Hey SEPTA! We want our trains, subways, trolleys and buses to be powered by 100% renewable energy. The City of Philadelphia has committed to ambitious renewable energy goals. Now it’s time for SEPTA to do the same. This was the message delivered by 350 Philly and 15 other organizations last week. See below.


350philadelphia.org * 350philadelphia@gmail.com * 267-338-3459

Southeastern Pennsylvania Transportation Authority
Chairman Pasquale T. Deon Sr. and General Manager Jeffrey Knueppel
1234 Market Street
Philadelphia, PA 19107

November 16, 2017

Dear Chairman Deon and General Manager Knueppel,

We are writing on behalf of organizations that are dedicated to public health, sustainability, and social justice to urge SEPTA to match the ambitious renewable energy goals that the City of Philadelphia has recently set forth.

SEPTA is developing a new Energy Action Plan, which will lay out targets for reducing SEPTA’s greenhouse gas emissions. We call on the Authority to:

  • Plan to obtain 100% of the electricity used to power our transit system—including subways, trolleys, trains, and buses as well as SEPTA’s buildings—from renewable sources by no later than 2030.
  • Procure at least 30% of SEPTA’s electricity from renewable sources by the end of 2018.
  • Prioritize energy investments that create local jobs, particularly for residents of the Philadelphia area who face barriers to securing living wage employment, while requiring that contractors provide a living wage and honor workers’ rights to organize.

City officials are urging other large energy consumers in the region–like SEPTA–to follow the City’s example.

With each month, the climate crisis grows more urgent, while renewable energy technology improves and becomes cheaper. In recognition of those facts, the City of Philadelphia committed, through its September 2017 Municipal Energy Master Plan, to procure 100% of the electricity used to power City-owned buildings and facilities from renewable sources by 2030 at the latest. The City has also issued a Request for Proposals to energy developers so that they can begin purchasing 20% to 40% of that electricity from renewable sources in the next year. City officials are urging other large energy consumers in the region–like SEPTA–to follow the City’s example.

During a conversation with a member of 350 Philadelphia after the October 26th SEPTA Board meeting, General Manager Knueppel stated that SEPTA could not make a large-scale commitment to renewable energy as a result of concerns about cost. We appreciate the need for careful management of SEPTA’s budget. As Philadelphia’s Municipal Energy Master Plan shows, however, renewable energy can now be sourced and deployed on a large scale with either no up-front cost increase or a long-term savings that pays for the project.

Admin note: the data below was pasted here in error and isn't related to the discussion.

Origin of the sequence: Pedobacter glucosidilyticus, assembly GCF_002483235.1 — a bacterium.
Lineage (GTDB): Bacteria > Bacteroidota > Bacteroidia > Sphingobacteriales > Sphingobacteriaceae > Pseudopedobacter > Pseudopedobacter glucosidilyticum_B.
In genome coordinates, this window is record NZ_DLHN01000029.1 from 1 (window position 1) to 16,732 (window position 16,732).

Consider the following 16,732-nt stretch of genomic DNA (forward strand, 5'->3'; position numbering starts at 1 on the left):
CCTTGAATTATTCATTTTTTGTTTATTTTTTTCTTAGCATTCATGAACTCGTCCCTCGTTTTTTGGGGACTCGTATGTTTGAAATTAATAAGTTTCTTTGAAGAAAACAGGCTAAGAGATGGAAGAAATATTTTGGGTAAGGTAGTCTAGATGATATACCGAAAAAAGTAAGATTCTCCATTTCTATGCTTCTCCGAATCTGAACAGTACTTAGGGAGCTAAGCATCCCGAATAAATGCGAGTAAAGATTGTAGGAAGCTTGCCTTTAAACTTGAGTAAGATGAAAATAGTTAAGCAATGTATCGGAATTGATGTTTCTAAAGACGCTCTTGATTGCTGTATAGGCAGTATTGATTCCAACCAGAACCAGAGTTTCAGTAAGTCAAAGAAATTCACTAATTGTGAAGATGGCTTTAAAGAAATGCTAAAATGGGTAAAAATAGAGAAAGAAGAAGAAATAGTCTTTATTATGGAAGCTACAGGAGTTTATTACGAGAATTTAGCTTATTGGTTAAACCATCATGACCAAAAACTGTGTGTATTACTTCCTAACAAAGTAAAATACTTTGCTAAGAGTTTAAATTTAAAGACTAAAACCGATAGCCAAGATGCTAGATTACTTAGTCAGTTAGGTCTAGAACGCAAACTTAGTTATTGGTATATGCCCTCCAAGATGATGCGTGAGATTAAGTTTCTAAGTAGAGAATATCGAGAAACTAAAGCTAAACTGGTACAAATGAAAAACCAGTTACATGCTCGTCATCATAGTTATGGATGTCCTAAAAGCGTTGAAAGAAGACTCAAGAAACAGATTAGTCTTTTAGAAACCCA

A recent Plan Philly article about the energy plan, “Environmentalists Cheer Philadelphia’s Plan for 100 Percent Clean Energy by 2030,” addresses the critical issue of energy costs. Adam Agolloco, the City’s Energy Manager, explains that their initial renewable energy purchase “could be budget neutral — potentially cost saving —  and, either way, it’s going to be risk mitigating: You know exactly what that section of your energy cost is going to because you’ve purchased that for a long time…”

We are leading by example….If we find a cost-competitive project, then there’s no reason to say it’s impossible. If we can, everyone can.

Agolloco explains further: “What we really want is other large institutions, businesses, and residents to see that there’s value in this. We need massive clean energy investment to change the grid the way we need it to be change[d] to reach our citywide goals.” In addition, Christine Knapp, the Director of Philadelphia’s Office of Sustainability, asserts that: “We are leading by example….If we find a cost-competitive project, then there’s no reason to say it’s impossible. If we can, everyone can.”

We call on SEPTA to follow the City’s lead. At a minimum, SEPTA should issue a Request for Information as soon as possible so that renewable energy developers can provide information to SEPTA about possibilities for supplying electricity from renewable sources to the Authority. SEPTA should also immediately begin planning to install solar panels on additional SEPTA properties once the installations at the Callowhill, Roberts, 2nd & Wyoming, and Fern Rock facilities are complete.

The climate crisis demands an urgent response. A rapid shift from fossil fuels to clean, renewable energy is both necessary and feasible. Over the past year, SEPTA riders, health advocates, and environmental organizations have repeatedly called upon SEPTA to plan a rapid shift to renewable energy. Now that the City of Philadelphia has announced ambitious renewable energy plans, it is time for SEPTA to do the same.

We would be glad to discuss this request with you and with members of the SEPTA staff.

We look forward to your reply.

Sincerely,